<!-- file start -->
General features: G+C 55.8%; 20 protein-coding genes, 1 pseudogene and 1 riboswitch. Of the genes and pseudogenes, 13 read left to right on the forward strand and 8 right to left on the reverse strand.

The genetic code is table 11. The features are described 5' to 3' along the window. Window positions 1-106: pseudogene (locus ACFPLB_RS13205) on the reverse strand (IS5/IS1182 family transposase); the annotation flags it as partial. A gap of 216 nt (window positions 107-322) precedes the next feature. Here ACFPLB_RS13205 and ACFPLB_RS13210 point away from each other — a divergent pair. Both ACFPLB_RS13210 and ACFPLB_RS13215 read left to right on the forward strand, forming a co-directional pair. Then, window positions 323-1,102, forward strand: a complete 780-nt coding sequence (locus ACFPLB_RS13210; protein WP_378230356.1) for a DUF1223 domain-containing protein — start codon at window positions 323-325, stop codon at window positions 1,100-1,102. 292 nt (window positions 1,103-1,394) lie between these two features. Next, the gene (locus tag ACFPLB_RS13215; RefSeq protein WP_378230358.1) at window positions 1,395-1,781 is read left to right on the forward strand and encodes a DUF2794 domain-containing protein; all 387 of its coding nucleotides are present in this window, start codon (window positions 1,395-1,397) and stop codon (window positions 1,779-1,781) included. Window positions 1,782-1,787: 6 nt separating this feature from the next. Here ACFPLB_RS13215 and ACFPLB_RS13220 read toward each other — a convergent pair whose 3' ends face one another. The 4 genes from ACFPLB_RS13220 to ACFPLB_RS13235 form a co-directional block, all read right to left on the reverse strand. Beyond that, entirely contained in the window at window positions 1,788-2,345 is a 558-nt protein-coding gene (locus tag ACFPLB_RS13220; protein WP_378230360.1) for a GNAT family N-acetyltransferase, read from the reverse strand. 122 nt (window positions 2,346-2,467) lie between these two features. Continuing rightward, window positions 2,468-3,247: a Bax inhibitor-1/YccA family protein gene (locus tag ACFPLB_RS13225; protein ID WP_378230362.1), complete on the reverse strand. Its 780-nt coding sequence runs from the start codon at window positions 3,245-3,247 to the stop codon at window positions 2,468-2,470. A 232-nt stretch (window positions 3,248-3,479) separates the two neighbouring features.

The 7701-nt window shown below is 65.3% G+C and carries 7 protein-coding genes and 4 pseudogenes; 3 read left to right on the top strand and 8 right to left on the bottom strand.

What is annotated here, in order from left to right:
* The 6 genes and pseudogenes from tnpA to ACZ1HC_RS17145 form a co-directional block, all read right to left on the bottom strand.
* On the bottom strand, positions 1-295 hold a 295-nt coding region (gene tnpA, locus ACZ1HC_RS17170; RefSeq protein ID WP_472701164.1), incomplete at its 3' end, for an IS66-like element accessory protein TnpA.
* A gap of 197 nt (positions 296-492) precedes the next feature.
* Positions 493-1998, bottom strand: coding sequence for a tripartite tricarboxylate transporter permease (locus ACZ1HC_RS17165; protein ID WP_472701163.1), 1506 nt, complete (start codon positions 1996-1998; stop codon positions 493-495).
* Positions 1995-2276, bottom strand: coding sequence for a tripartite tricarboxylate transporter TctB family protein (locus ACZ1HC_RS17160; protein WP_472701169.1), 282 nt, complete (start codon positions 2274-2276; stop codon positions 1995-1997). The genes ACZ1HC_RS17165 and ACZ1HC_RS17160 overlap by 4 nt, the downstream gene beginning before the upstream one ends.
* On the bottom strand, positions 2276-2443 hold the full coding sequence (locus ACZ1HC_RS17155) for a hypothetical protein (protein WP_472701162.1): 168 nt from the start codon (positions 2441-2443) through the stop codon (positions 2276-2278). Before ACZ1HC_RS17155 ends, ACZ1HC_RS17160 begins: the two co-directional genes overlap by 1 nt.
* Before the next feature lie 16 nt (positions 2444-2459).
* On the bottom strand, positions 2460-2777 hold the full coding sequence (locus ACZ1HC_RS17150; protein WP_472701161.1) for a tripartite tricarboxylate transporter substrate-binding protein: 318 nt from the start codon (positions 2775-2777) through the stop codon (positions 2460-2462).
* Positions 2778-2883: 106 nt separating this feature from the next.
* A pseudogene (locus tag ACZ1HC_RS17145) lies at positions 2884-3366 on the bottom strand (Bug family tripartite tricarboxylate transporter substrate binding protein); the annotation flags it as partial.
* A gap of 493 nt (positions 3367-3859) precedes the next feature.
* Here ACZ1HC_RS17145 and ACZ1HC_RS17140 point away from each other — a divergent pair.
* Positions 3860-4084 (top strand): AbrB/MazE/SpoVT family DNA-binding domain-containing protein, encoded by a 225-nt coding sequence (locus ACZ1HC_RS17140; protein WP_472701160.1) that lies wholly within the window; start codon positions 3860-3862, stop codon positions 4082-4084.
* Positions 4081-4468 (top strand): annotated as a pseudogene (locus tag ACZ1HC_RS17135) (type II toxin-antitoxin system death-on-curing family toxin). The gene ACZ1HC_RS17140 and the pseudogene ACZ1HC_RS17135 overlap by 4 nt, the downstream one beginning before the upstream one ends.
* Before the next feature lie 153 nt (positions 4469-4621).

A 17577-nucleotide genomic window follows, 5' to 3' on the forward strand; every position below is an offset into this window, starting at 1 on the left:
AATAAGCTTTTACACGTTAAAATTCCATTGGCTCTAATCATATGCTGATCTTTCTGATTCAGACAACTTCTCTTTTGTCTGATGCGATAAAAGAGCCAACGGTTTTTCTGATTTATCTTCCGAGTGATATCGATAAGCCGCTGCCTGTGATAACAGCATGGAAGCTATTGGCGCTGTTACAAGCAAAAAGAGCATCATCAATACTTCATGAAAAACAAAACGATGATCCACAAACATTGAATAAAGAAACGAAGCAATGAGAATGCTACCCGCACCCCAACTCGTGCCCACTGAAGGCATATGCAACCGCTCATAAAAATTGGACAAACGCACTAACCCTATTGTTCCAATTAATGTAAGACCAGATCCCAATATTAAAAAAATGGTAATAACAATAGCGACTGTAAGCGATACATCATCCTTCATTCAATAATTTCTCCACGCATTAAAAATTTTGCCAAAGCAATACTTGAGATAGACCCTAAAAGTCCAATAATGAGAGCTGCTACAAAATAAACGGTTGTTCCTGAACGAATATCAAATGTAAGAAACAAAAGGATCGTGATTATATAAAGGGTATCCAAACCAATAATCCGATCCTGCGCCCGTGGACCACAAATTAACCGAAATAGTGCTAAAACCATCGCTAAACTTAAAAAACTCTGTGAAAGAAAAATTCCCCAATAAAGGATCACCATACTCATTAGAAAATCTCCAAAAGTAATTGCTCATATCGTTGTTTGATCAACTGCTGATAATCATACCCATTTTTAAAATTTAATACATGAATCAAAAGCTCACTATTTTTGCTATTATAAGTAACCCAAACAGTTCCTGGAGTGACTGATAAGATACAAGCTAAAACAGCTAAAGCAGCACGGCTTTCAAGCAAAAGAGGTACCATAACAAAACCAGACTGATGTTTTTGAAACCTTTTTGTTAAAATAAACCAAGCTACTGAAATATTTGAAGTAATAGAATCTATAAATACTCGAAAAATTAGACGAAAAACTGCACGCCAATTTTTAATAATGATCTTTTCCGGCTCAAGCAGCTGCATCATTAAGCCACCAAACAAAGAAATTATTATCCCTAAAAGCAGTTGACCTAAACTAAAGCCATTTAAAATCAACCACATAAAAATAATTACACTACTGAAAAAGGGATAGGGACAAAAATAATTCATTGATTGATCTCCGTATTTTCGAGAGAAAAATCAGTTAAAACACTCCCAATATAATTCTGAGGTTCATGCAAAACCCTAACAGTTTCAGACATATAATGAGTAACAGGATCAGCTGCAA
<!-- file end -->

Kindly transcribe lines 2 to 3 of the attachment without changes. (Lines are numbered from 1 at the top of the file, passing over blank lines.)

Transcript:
The genetic code is table 11. The features are described 5' to 3' along the window. Window positions 1-106: pseudogene (locus ACFPLB_RS13205) on the reverse strand (IS5/IS1182 family transposase); the annotation flags it as partial. A gap of 216 nt (window positions 107-322) precedes the next feature. Here ACFPLB_RS13205 and ACFPLB_RS13210 point away from each other — a divergent pair. Both ACFPLB_RS13210 and ACFPLB_RS13215 read left to right on the forward strand, forming a co-directional pair. Then, window positions 323-1,102, forward strand: a complete 780-nt coding sequence (locus ACFPLB_RS13210; protein WP_378230356.1) for a DUF1223 domain-containing protein — start codon at window positions 323-325, stop codon at window positions 1,100-1,102. 292 nt (window positions 1,103-1,394) lie between these two features. Next, the gene (locus tag ACFPLB_RS13215; RefSeq protein WP_378230358.1) at window positions 1,395-1,781 is read left to right on the forward strand and encodes a DUF2794 domain-containing protein; all 387 of its coding nucleotides are present in this window, start codon (window positions 1,395-1,397) and stop codon (window positions 1,779-1,781) included. Window positions 1,782-1,787: 6 nt separating this feature from the next. Here ACFPLB_RS13215 and ACFPLB_RS13220 read toward each other — a convergent pair whose 3' ends face one another. The 4 genes from ACFPLB_RS13220 to ACFPLB_RS13235 form a co-directional block, all read right to left on the reverse strand. Beyond that, entirely contained in the window at window positions 1,788-2,345 is a 558-nt protein-coding gene (locus tag ACFPLB_RS13220; protein WP_378230360.1) for a GNAT family N-acetyltransferase, read from the reverse strand. 122 nt (window positions 2,346-2,467) lie between these two features. Continuing rightward, window positions 2,468-3,247: a Bax inhibitor-1/YccA family protein gene (locus tag ACFPLB_RS13225; protein ID WP_378230362.1), complete on the reverse strand. Its 780-nt coding sequence runs from the start codon at window positions 3,245-3,247 to the stop codon at window positions 2,468-2,470. A 232-nt stretch (window positions 3,248-3,479) separates the two neighbouring features.

The 7701-nt window shown below is 65.3% G+C and carries 7 protein-coding genes and 4 pseudogenes; 3 read left to right on the top strand and 8 right to left on the bottom strand.